Poets

Search more than 3,000 biographies of contemporary and classic poets.

Matthew Siegel

Matthew Siegel is the author of Blood Work (University of Wisconsin Press, 2015), winner of the Felix Pollak Prize in Poetry from the University of Wisconsin-Madison. He teaches at the San Francisco Conservatory of Music and lives in San Francisco, California.

By This Poet

5

At the Metropolitan Museum

I had sworn I wouldn’t write
another poem about my mom
but in the museum there is a room
filled with centuries-old pottery sherds
and it is difficult not to start seeing
symbols everywhere. We walk through
the frigid air toward a reconstructed
temple, likely stolen, I say, and she
looks at me. A rope keeps us from going
further. Who are you texting? she asks
and I want to scream but don't.
What question could she ask
that wouldn't make me bristle?
I once called our fights a kind of dance
in a poem I rightly tore up. I won’t
call it anything I tell myself in the poem
I told myself I wouldn’t write.
I’d change the subject but resistance
is a sign to go forward, I tell my students
because something is wrong with me.
So I go forward into what it might mean
to struggle a few hours with the one
who made me, whose dark I once lived
inside. We step into the centuries
between us and the vessels behind glass
which once held water, grain, and now
the silence of a light so gentle
as to not damage the precious things.

I See You in the Field of My Mind Baby Moo Cow

Your look makes me want to jump off the roof
of the modern art museum. How am I supposed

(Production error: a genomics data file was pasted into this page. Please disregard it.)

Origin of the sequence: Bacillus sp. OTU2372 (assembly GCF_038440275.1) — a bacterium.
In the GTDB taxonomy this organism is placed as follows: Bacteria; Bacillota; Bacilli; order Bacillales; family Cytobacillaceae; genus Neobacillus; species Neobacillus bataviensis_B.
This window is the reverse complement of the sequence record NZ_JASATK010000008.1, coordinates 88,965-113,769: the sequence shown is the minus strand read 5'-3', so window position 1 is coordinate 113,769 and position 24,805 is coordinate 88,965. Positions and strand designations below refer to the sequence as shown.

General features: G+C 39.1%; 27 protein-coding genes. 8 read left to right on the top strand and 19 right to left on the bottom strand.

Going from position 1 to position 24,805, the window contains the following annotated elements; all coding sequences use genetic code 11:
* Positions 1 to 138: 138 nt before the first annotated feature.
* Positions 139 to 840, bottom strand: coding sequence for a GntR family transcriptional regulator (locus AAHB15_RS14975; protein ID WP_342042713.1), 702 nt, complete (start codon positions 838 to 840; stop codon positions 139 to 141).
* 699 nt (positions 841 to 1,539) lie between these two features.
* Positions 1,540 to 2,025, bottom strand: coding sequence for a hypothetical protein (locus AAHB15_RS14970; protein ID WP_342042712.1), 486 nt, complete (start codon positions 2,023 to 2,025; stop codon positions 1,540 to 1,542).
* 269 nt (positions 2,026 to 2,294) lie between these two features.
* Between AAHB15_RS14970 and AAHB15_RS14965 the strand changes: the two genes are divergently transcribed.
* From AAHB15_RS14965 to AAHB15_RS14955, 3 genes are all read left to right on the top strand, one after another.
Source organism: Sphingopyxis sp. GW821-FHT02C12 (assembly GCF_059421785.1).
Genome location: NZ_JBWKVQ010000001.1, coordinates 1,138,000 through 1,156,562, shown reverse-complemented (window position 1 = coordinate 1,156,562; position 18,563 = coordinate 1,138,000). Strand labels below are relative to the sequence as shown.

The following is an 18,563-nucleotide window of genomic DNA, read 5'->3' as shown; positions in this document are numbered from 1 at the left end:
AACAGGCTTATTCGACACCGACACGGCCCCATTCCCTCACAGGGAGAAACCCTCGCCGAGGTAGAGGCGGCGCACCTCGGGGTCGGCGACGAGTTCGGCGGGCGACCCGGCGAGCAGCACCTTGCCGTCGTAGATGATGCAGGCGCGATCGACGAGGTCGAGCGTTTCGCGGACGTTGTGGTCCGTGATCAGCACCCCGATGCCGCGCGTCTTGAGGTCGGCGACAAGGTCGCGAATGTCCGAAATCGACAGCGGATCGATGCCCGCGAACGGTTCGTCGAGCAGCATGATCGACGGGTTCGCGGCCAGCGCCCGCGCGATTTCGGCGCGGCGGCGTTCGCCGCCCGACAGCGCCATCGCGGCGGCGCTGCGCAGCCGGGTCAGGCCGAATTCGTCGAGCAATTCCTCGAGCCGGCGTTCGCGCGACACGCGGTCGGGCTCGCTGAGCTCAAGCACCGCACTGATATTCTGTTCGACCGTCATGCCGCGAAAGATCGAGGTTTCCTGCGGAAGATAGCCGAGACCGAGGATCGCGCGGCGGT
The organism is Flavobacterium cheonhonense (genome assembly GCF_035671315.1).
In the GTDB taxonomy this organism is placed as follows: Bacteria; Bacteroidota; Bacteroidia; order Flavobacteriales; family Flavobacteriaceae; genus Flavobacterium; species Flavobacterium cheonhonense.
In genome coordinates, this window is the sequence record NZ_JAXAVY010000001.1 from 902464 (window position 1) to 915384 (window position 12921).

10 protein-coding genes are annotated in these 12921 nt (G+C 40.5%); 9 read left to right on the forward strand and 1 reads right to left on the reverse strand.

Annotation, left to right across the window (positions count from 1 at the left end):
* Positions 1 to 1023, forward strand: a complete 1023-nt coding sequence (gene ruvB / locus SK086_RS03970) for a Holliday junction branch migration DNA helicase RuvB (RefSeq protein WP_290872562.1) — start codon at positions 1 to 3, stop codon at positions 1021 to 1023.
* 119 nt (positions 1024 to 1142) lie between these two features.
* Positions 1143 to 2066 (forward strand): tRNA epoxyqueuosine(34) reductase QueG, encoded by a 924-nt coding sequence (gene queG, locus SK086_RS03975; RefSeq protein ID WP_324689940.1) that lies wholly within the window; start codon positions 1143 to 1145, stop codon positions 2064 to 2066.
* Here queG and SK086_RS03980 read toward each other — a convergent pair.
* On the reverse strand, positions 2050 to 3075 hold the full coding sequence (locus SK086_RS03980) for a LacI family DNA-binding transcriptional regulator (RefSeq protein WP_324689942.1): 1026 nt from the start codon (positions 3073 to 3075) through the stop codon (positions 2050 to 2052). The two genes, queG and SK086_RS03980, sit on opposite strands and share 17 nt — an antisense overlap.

to tell you about my life? Yesterday I saw a turtle
eat a dandelion flower up close. I cannot say what
this might mean to you. It was on my phone,
which is where I’ve been living lately. I can’t expect
you to understand. I cry openly and you stare at me
with big wet cow-eyes. I tell you what the abyss is like.
I heard breathing. It was my own. I wasn’t terrified.
Loneliness binds me to myself but I use my phone
as a wedge, use it to keep myself from touching who
I am. Nobody wants to grow up, not even children.
They just want to be taller because they hate being
looked down upon. What is it we see when we turn
and look back? Salt? Pepper? I’ll take both. No more
questions. All I want is to sit in this field with you,
little cow, this field I built in my mind. I pet you, make
little noises. You try to move away but I hold on to you,
I throw my arms around your neck. You drop
your dark head, continue chewing what you chew.

[My pills doze until I wake them]

My pills doze until I wake them
on the shelf

behind the bathroom mirror,
the one I see myself in

curled over, whimpering,
eyes dark and heavy

like lakes at night.
My pills doze until I shake them

and they dissolve inside me,
make complicated arrangements

with my biology.
They sleep and I take them,

gathered in the cup of my hand.
They tick against my teeth

and I hold my hand over my mouth
as if to shut them up.